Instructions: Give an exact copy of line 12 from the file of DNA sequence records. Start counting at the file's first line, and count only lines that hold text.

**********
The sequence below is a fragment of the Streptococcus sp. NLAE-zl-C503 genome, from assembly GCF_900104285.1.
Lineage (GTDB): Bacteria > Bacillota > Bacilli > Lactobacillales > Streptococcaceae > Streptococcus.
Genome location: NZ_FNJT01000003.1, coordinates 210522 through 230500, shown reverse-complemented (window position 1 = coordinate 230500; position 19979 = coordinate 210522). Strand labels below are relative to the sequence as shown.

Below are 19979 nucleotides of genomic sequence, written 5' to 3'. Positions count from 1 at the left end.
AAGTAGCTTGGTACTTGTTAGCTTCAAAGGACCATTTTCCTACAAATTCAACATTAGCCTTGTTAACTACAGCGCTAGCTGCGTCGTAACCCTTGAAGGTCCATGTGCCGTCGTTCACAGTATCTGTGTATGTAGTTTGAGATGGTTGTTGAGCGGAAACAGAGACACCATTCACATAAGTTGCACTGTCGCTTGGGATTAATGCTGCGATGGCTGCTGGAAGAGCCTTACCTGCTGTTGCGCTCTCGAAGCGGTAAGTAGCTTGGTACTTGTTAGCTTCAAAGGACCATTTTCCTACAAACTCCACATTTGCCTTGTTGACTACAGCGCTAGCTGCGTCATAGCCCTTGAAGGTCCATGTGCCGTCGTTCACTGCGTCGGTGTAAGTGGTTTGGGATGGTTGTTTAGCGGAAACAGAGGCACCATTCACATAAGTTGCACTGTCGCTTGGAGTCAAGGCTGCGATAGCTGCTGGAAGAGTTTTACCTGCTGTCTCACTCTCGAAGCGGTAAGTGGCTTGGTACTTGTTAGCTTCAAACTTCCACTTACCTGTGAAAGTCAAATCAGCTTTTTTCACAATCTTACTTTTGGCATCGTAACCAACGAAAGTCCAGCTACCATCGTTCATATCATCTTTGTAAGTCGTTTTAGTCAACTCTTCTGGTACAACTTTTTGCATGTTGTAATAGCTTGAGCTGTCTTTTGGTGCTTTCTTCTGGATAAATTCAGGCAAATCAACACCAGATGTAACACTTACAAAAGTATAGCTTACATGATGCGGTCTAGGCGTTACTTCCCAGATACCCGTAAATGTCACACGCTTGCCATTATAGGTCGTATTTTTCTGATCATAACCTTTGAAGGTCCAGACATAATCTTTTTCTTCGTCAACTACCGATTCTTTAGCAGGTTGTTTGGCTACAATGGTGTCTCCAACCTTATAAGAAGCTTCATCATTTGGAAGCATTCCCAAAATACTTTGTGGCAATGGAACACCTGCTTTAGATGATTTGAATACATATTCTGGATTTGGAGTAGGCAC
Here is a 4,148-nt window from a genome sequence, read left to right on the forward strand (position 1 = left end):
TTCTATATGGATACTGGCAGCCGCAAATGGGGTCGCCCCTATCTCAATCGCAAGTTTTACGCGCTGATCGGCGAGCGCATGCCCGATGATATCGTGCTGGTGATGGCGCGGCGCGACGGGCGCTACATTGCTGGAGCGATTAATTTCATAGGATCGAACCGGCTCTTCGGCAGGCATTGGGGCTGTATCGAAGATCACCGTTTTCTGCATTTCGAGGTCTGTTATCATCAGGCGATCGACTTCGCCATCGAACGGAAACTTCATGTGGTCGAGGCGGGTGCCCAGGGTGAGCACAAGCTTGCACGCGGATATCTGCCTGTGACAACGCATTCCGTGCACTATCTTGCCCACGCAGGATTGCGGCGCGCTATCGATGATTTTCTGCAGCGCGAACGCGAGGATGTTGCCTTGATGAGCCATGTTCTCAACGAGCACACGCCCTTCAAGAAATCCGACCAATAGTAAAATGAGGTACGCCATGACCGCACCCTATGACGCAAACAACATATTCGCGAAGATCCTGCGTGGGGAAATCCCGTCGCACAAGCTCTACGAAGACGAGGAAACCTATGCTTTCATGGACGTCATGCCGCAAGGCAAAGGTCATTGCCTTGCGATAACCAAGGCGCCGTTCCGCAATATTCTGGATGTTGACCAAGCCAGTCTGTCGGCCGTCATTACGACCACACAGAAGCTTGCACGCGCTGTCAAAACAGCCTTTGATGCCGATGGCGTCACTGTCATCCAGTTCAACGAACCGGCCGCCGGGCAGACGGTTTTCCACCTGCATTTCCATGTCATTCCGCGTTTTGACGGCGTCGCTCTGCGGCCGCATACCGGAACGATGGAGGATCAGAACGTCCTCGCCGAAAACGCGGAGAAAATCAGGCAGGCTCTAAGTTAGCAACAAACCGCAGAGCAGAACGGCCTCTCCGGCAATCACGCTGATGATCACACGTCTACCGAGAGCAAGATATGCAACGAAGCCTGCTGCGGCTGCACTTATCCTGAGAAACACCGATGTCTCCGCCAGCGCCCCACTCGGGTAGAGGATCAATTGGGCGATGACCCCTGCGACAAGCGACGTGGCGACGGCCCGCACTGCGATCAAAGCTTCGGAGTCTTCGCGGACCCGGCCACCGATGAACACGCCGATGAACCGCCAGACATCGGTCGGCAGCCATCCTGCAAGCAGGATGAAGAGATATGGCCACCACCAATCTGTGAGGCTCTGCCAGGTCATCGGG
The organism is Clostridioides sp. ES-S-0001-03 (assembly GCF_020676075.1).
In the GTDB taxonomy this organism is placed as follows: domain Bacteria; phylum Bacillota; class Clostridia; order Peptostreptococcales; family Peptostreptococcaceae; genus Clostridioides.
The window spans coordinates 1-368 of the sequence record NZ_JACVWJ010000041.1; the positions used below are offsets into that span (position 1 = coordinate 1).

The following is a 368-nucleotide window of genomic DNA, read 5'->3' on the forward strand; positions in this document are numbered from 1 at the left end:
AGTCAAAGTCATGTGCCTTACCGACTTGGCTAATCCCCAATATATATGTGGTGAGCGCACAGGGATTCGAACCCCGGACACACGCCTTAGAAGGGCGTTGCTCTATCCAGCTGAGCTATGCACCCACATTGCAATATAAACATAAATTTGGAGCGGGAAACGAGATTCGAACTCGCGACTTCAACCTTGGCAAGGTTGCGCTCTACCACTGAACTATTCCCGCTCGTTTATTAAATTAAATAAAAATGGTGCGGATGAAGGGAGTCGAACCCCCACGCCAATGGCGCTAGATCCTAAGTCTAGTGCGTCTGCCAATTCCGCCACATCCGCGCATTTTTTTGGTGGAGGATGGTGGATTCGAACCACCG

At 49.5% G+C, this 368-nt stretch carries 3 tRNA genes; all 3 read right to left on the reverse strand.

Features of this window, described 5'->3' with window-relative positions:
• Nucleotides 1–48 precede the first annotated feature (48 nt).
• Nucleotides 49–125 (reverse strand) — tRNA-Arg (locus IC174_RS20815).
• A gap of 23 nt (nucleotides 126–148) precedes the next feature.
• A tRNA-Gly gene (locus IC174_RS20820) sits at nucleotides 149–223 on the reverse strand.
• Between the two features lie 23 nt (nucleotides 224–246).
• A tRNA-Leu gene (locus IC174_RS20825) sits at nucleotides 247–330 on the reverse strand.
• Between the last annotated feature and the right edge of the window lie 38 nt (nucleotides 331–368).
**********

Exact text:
AGTCAAAGTCATGTGCCTTACCGACTTGGCTAATCCCCAATATATATGTGGTGAGCGCACAGGGATTCGAACCCCGGACACACGCCTTAGAAGGGCGTTGCTCTATCCAGCTGAGCTATGCACCCACATTGCAATATAAACATAAATTTGGAGCGGGAAACGAGATTCGAACTCGCGACTTCAACCTTGGCAAGGTTGCGCTCTACCACTGAACTATTCCCGCTCGTTTATTAAATTAAATAAAAATGGTGCGGATGAAGGGAGTCGAACCCCCACGCCAATGGCGCTAGATCCTAAGTCTAGTGCGTCTGCCAATTCCGCCACATCCGCGCATTTTTTTGGTGGAGGATGGTGGATTCGAACCACCG